From sea to shining sea, the US is teeming with attractions both man-made and all-natural. In addition to the country’s hallowed national parks, which are inherently “must-visit” all their own, other attractions and destinations are equally befitting of that bucket list treatment. Sure, everyone knows the Space Needle, the Statue of Liberty, and the Golden Gate Bridge, but some of America’s other iconic attractions boast the same wow factor with a fraction of the crowds. From a dairy dreamland on the Oregon coast to a musical mecca in Memphis, these are 10 must-visit attractions in the US.
Add these 10 Cool Attractions to Your Travel Itinerary
1. Tillamook Creamery
If Willy Wonka got into the cheese business, it would look something like Tillamook Creamery, a colossal dairy wonderland nestled in the pastoral farmland of Tillamook, Oregon. Barely an hour from Portland, and close to the craggy coast, the “House That Cheddar Built” is the second most-visited attraction in the entire state, behind only Multnomah Falls. The fact that a creamery sees more tourists than, say, Crater Lake National Park, may seem surprising — until you visit for yourself and fully grasp the glory of this palatial complex. The sustainably minded organization, a farmer-owned co-op that employs farm-fresh milk from the fertile county, offer tours of the creamery, where guests can see the cheddar being processed and learn all about the history of the iconic company that’s been producing some of the country’s best cheese for more than a century. There’s also a fully-loaded gift shop and counters slinging everything from cheeseburgers and mac & cheese to ice cream,and milkshakes. Whatever you do, don’t miss the epic grilled cheese, a buttery beauty brushed with kewpie mayo and griddled to gilded perfection. Menus are courtesy of Tillamook’s executive chef Josh Archibald, exhibiting a serious penchant for craft and quality. It’s all housed inside a gorgeous facility designed to look like a contemporary barn, complete with a huge portrait of a “Creamery Greeter” cow named Flower.
Lincoln City KOA Journey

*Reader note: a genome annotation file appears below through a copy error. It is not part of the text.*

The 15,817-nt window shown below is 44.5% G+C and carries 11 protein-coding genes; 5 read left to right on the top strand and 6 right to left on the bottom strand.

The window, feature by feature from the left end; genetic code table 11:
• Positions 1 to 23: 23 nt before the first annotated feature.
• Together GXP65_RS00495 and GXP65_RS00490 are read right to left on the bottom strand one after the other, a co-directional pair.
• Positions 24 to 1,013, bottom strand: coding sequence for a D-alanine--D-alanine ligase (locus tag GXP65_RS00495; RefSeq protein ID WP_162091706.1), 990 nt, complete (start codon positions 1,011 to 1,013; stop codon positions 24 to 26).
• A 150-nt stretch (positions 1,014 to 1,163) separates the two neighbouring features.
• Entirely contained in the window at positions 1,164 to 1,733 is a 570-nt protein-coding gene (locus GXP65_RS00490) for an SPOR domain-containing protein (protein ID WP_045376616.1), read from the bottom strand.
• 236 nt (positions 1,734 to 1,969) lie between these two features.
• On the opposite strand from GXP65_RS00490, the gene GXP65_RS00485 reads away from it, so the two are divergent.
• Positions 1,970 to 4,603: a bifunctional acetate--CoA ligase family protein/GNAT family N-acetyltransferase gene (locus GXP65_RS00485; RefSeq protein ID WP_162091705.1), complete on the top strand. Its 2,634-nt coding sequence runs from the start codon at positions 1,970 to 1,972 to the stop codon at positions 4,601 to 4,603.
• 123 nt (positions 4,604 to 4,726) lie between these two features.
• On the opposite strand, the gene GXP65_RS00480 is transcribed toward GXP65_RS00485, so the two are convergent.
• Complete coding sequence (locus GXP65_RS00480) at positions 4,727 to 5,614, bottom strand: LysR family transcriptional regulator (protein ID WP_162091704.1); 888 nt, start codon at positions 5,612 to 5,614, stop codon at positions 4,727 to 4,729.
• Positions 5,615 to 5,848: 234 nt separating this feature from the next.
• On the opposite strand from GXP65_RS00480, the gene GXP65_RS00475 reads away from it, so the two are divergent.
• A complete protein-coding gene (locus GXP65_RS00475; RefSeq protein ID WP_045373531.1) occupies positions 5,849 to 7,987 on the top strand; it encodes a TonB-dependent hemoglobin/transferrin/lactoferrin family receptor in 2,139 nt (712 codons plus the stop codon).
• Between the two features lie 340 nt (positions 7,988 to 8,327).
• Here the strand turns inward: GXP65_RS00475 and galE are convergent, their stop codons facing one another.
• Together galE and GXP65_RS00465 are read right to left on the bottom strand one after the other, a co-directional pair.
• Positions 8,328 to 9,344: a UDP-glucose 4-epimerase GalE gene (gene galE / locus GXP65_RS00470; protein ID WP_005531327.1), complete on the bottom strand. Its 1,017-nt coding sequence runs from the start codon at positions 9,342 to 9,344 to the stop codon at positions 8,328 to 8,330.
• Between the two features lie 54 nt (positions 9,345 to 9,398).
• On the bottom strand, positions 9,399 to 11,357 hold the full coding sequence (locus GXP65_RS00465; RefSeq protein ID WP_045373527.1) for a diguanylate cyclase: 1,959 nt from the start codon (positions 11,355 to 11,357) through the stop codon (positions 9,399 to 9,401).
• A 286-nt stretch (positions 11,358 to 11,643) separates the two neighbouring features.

2. Meow Wolf
Art and immersion collide in singular style at Meow Wolf, a kaleidoscopic facility in Santa Fe (newer locations have since opened in Denver and Las Vegas) that feels like a whimsical museum, science project, and not-so-scary haunted house all rolled into one photogenic dreamscape. Great for families and visitors of all ages, the one-of-a-kind art experience — dubbed the House of Eternal Return — is a ticketed affair that’s well worth the cost of admission for the opportunity to disappear into the warehouse-like space bedecked in all manner of zany ephemera and interactive trinkets. The whole thing, clocking in at a whopping 20,000-sq.-ft., is like a colorful maze filled with music, gizmos, and surprises — like a laundry machine that visitors can crawl into and go down a small slide, a vintage RV, laser lights that cue sound effects, and a neon-colored seascape. It’s hard to describe the otherworldly ambience until you’ve experienced Meow Wolf for yourself.
Santa Fe KOA Journey
3. Oklahoma City National Memorial & Museum
The number one tourist attraction in Oklahoma may sound grim at first, but the Oklahoma City National Memorial & Museum is actually a tale of resilience, perseverance, and community strength. A somber ode to the Oklahoma City Bombing, the downtown memorial and museum honors the lives lost, the heroes who came to the rescue, and lives changed forever as a result of the deadliest act of domestic terrorism in US history. The indoor museum is a masterfully curated collection of artifacts, news items, and exhibits that are brutally honest yet ultimately uplifting and empowering. Meanwhile, the outdoor memorial — which is free to visit and located on the former grounds of the Alfred P. Murrah Federal Building — offers a serene setting in which to ponder and pay respect. There’s a reflecting pool, the survivor tree, a fence lined with tokens of love and hope, and a field of 168 empty chairs representing those killed on April 19, 1995.
Oklahoma City East KOA Holiday
4. Biltmore Estate
The closest thing to a real-life Disney castle, the mighty Biltmore Estate in Asheville reigns as the largest private home ever built in the nation. Accessible for self-guided tours, the enormous mansion — nestled on 8,000 serene acres amidst the Blue Ridge Mountains — is a property that needs to be seen to be believed. Built for George Vanderbilt in French Renaissance style and clocking in at a jaw-dropping 250 rooms, the manor is as beautiful as it is vast, with sections of the home available to tour. There’s also trails and gardens surrounding the property, plus the largest collection of azaleas in the nation and a winery. Depending on the time of year you visit, Biltmore Estate features periodic special events and art exhibits, like flower-filled Biltmore Blooms and decorations for days during the Christmas season.
5. Little Havana
Of all the culture-rich neighborhoods across the county, one of the most vibrant and authentic is Miami’s Little Havana. A stroll down Calle Oche feels like getting transported to Cuba itself, where street art and cigar shops share turf with Cuban jazz clubs, mojito bars, and historic parks where seasoned citizens play chess and dominos under a gazebo. There’s so much to see, do, and eat in this cultural oasis, but some must-see stopovers include Ball & Chain, a nearly century-old club for Cuban jazz and dancing; Cafe La Trova for contemporary Cuban cuisine and the best cocktails in the neighborhood; a visit to the Little Havana Cigar Factory; a stroll along the Calle Ocho Walk of Fame to honor Cuban and Latin icons like Celia Cruz; and Cuban sweets at Azucar Ice Cream, where flavors include cafe con leche and sweet plantain.